• Mahi Tuna

    making plans can be valuable and a hinderance. Most people look at life plans when their current life is making them unhappy, lets face it, if you were having the time of your life would you sit around wondering how to change it. So all that one needs to do is be honest with themselves and determine what isn’t working and solve that. It can be a number of things and may take awhile to work them all out. 5 and 10 year plans? who knows but i would say that today if your plan was to buy that sharp car a nice, 2014 model it would never happen. You wouldn’t buy that 5 year old car that is outdated and so much more is now offered in 2019 automobiles..things change, always. Stick with plans no longer than 1 year. Good or bad but look at how different your life is today than 5 years ago. Most came about by some unplanned activity. Some may have not been interested in the party they were invited to and decide to go anyway, they meet their spouse and today married w/kids or you break your back falling off a ladder and caused your life to take a different direction. So much of the things that make up ones life is largely unplanned especially 5 years from now. It’s true no matter what anyone says. In 1939 some fellow was walking to his dorm living the college lifestyle and 5 years later finds himself hunkered down in a foxhole in a steaming hot jungle fighting for his life. Plan that, good luck

  • Greg Parry

    Planning is first part to do anything in your life.When you are going to do something new in your life then making plans for it is very beneficial. Plans let’s us know what we should do and how.Plans always gives you the successful results of your work.


  • ahmed

    proactive + NO goals > a life with no clear direction !
    however , it’s okay if you know that and you’re happy with no-direction-life .
    In my opinion, I appreciate people live by their rules not what the whole comunity dictates.

  • Hi Jeff,
    Glad you wrote this 🙂 Joining the party a bit late here considering that some of the comments are 4 years old.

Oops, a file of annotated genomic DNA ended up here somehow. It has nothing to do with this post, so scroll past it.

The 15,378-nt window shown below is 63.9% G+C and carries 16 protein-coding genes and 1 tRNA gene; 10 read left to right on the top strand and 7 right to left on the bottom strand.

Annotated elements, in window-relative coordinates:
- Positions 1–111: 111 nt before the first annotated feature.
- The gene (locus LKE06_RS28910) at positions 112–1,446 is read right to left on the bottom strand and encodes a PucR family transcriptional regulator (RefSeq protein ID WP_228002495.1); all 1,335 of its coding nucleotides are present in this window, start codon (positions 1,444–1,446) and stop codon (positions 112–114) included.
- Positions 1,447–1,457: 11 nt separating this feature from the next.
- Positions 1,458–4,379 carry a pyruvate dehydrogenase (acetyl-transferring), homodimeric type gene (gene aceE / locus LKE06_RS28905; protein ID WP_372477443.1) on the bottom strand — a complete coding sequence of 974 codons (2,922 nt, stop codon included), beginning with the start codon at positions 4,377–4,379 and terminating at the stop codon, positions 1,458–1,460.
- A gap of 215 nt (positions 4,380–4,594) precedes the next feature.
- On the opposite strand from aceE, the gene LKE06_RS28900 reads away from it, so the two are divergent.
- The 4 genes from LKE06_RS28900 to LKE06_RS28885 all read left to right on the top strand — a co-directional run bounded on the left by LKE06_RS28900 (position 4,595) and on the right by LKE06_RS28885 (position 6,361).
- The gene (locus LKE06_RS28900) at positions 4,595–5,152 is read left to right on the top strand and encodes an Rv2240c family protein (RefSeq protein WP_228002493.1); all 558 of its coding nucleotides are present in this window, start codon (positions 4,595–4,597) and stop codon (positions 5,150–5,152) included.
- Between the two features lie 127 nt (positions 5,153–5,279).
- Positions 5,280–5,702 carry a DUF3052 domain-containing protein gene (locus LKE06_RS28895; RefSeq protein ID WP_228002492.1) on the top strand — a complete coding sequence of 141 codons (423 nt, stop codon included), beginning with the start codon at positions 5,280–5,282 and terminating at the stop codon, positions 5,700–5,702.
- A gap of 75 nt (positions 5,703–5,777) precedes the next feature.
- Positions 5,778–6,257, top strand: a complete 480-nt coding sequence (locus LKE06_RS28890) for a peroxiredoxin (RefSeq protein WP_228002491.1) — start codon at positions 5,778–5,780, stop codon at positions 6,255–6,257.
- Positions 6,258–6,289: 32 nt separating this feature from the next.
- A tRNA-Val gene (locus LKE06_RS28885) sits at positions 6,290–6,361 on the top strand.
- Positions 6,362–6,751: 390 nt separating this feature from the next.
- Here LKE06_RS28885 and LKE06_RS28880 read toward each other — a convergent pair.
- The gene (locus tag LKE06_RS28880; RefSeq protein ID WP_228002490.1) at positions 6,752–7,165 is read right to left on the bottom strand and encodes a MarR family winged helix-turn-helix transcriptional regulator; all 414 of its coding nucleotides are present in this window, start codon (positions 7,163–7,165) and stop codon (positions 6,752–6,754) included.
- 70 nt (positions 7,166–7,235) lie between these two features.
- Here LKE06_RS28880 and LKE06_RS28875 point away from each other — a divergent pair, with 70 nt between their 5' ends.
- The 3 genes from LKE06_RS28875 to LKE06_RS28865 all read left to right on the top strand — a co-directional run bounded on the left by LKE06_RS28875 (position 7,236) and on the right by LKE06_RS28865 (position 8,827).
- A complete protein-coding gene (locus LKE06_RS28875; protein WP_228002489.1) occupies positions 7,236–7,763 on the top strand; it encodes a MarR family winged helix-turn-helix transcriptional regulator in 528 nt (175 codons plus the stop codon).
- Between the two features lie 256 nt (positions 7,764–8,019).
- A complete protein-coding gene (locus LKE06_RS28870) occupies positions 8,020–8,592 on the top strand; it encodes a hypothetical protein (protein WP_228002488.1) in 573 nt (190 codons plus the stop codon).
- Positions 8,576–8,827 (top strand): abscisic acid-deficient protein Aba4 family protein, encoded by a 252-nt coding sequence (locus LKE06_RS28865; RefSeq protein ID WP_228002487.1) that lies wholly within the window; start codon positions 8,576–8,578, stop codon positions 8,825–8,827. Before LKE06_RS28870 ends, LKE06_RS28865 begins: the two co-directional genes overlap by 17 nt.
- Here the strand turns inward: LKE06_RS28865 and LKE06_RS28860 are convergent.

I suck at planning but I really want to have some kind of a plan now. Ever since I started writing for various large publications (HuffPo, Business.com, Virgin, SEMrush, Aurora) and speaking (local university events, Google events, online webinars, even a recent stint of international speaking), I get bombarded with lots of opportunities.

    Until recently, my response to most of the opportunities and the people needing my help was to say “Yes, I am available”. But now I want to have a plan (which won’t be an absolute plan, but more like a map or a guide of sorts) which helps me be choosy and a bit more disciplined in my approach to doing things that I love.

    Being a creative person who has a variety of moods and all, I do know that I may not be able to stick to that plan fully and that I will need to be flexible but I am to take a step back, shut down all gadgets, read a lot, and figure out the top 3-4 things that I am especially passionate about. I think doing that, along with having a better schedule of sorts will benefit me even if I don’t get to follow every single step of my ‘flexible plan’.

    Does this make sense? https://disqus.com/home/forums/goinswriter/

  • Kristen

    I’m laughing because I bought 2 new planners for this year & took a course, Best Year Ever. My brain puts the millions of thoughts & tasks into categories and lists. I do a few each day. Pack lunches – check. Walk dog – check. Get up at 5 to write – check. Play guitar – sometimes. The thing is that I’d probably do all that anyway. The goals I end up achieving are those that I’ve sidled up to by way of a habit. A small thing I do (almost) every day, sprinkled with the power & purpose of simply showing up.

    I’ve been writing 500 words AKA morning pages (or evening) & the habit has stuck! Thanks for being a guy who shows up & encorages others to do the same.

    Oh. And the link to Have the Best Year of Your Life leads me to a lovely haiku but no article.

  • ug3a6

    i guess one cannot be more honest and transparent, I really like what i read here ,Thanks and regards